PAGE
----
News2016.08.10 10:01

Lithuanian Zaporozhets guru

Algirdas Acus 2016.08.10 10:01

You can still get a fine for speeding with a Soviet people’s car, as recently proved Andrius Čikotas from Kaunas who collects ZAZ automobiles in his backyard.

‘Police say you fall slower from a cliff than I drive a ZAZ,’ said Andrius as he showed the fine receipt to LRT journalists.

He welcomed TV cameras and showed his collection of 30 ‘Zaporozhets’ parked in the garage and outside. The collection consists from the very first ZAZ model nicknamed ‘hunchback’, from the 1960s to the last ones dating from the 1990s.

‘Zaporozhets‘ means a Cossack of the Zaporizhian Sich or inhabitants of Zaporizhia. The people's cars of the Soviet Union are kind of like the Volkswagen Beetle in the West, and were built until 1994.

Andrius got his first Zaporozhets from his uncle as a gift when he was fifteen years old and since his collection has just kept growing.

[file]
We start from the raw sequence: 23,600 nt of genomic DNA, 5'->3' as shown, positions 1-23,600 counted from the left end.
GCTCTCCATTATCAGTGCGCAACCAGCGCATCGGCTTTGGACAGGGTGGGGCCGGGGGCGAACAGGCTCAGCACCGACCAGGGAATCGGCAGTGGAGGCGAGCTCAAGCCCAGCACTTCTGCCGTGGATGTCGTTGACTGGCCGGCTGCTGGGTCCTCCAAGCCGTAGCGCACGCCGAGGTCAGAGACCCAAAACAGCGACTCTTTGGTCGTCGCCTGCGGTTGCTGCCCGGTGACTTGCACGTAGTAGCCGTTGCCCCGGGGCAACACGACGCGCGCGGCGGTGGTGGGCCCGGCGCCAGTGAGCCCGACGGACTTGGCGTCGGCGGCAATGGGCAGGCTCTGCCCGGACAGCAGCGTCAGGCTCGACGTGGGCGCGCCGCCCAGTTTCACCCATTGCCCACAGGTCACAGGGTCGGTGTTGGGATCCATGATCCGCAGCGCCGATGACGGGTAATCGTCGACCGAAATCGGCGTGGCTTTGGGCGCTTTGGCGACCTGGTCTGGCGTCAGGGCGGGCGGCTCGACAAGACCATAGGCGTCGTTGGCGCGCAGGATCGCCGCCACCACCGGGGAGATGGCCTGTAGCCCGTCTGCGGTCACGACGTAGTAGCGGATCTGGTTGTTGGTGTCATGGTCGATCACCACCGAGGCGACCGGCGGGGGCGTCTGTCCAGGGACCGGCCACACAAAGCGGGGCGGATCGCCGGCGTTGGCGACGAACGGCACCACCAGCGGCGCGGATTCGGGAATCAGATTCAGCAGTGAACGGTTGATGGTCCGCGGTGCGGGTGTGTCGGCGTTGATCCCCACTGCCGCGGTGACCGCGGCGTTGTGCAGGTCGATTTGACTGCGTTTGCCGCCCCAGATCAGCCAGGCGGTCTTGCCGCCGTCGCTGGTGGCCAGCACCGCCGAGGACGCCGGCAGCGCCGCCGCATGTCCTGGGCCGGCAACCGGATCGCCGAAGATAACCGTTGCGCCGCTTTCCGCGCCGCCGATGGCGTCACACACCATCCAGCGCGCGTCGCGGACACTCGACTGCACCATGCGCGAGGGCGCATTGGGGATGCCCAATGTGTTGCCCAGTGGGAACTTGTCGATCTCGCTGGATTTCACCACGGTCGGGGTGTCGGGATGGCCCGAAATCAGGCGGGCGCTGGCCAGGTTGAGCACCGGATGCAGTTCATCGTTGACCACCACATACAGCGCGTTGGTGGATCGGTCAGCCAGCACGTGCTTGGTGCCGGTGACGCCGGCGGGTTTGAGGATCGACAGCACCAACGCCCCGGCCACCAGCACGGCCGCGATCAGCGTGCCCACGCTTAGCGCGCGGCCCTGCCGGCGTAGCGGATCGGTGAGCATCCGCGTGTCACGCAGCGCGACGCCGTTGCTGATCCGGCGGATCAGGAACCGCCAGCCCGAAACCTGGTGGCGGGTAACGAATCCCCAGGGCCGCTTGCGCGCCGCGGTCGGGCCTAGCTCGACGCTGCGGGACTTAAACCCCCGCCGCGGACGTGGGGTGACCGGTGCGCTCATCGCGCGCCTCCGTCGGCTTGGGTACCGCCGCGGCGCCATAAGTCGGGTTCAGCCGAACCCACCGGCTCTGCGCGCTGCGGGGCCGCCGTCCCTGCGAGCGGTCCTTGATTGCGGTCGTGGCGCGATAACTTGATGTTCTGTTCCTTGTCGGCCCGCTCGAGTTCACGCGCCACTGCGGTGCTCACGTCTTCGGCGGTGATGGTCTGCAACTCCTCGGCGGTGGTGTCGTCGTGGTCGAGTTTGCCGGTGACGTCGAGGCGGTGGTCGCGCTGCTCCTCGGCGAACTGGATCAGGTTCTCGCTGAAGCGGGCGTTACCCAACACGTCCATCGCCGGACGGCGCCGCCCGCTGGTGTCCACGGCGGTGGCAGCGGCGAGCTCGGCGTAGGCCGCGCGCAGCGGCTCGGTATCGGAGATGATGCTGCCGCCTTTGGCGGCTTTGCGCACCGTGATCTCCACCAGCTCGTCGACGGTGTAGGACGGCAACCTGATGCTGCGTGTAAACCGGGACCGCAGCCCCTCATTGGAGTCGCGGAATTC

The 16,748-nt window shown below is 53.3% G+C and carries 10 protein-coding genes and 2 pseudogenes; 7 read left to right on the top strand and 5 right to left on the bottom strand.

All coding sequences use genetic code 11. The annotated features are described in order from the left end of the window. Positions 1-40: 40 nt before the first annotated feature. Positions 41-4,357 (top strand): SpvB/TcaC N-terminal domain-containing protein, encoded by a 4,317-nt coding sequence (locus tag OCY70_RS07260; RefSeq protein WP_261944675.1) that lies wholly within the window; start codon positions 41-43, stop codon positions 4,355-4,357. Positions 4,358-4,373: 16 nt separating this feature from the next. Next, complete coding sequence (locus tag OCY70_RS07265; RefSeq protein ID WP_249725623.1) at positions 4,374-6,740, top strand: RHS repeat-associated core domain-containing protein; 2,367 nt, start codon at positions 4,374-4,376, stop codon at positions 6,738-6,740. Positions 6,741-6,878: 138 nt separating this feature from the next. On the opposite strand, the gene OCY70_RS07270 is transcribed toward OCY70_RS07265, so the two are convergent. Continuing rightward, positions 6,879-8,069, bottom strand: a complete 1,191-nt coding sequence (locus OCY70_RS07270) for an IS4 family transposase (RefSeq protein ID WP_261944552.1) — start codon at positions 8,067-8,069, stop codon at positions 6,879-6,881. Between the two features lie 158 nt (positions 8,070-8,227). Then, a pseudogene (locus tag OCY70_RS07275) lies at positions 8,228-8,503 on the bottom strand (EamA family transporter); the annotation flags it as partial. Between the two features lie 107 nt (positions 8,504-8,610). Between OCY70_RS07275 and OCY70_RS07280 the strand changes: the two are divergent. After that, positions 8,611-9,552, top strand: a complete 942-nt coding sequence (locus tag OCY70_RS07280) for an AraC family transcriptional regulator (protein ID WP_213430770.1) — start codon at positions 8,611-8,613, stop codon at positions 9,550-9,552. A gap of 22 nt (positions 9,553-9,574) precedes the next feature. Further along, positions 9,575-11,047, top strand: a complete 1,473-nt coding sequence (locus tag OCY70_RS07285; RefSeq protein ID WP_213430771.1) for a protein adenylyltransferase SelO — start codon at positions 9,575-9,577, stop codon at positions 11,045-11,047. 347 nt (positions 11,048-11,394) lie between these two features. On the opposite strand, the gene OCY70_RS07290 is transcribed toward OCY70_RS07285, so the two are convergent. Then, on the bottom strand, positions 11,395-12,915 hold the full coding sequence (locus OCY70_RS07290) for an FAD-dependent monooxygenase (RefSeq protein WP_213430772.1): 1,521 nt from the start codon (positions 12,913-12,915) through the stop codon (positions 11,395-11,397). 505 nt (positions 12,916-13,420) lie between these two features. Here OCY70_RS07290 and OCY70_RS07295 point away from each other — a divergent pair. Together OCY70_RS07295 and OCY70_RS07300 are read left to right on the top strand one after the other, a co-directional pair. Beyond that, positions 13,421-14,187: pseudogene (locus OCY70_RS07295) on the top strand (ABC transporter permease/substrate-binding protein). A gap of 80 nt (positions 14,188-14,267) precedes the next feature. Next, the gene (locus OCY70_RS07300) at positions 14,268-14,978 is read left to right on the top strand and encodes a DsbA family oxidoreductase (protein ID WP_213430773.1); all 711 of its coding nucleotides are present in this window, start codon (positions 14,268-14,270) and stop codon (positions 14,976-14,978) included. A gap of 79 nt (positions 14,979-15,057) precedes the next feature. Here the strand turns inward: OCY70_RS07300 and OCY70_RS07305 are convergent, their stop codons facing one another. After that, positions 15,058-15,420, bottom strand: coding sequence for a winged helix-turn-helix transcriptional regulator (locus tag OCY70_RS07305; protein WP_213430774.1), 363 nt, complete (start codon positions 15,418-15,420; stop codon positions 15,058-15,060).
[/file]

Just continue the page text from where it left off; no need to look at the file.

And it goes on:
‘Bought or given away, little by little, my backyard has become full of Zaporozhets’, says Andrius.

There are around 400 Zaporozhets lovers in Lithuania that belong to the ZAZ club, but Andrius thinks that far less of them can still boast having a street worthy ZAZ.

Andrius Čikotas, collector of Soviet-era ZAZ cars from Kaunas.


Sound bite (Lithuanian)

ANDRIUS ČIKOTAS, collector of ZAZ cars:

Cars accumulated and accumulated as people gave me away their own cars or I myself bought them at a bargain, and so my backyard became full of Zaporozhets.

Sound bite (Lithuanian)

ANDRIUS ČIKOTAS, collector of ZAZ cars:

I stayed the most loyal collector, because other ZAZ fans started to study, work or lost interest, but my hobby became even an illness, I could say.

Sound bite (Lithuanian)

ANDRIUS ČIKOTAS, collector of ZAZ cars:

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